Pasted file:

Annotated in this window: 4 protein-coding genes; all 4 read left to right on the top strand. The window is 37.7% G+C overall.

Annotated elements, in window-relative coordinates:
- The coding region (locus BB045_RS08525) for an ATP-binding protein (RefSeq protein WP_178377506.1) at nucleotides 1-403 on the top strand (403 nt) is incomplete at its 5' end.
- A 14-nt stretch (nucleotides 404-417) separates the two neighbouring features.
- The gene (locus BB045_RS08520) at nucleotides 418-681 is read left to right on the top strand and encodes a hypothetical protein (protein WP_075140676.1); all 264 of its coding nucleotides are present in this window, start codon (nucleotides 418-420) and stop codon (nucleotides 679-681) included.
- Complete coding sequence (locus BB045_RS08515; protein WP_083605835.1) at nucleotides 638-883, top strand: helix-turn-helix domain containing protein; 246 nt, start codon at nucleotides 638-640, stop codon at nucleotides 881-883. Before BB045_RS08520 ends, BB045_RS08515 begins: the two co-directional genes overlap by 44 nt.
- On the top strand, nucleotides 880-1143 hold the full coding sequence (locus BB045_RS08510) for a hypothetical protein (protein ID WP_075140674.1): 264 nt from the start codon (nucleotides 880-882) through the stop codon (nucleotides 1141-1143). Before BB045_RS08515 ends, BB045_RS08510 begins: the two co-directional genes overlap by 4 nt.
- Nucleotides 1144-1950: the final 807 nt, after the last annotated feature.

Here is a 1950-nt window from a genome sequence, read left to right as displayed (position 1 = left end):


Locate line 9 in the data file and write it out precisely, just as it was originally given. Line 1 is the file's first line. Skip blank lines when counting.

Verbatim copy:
Here is a 1950-nt window from a genome sequence, read left to right as displayed (position 1 = left end):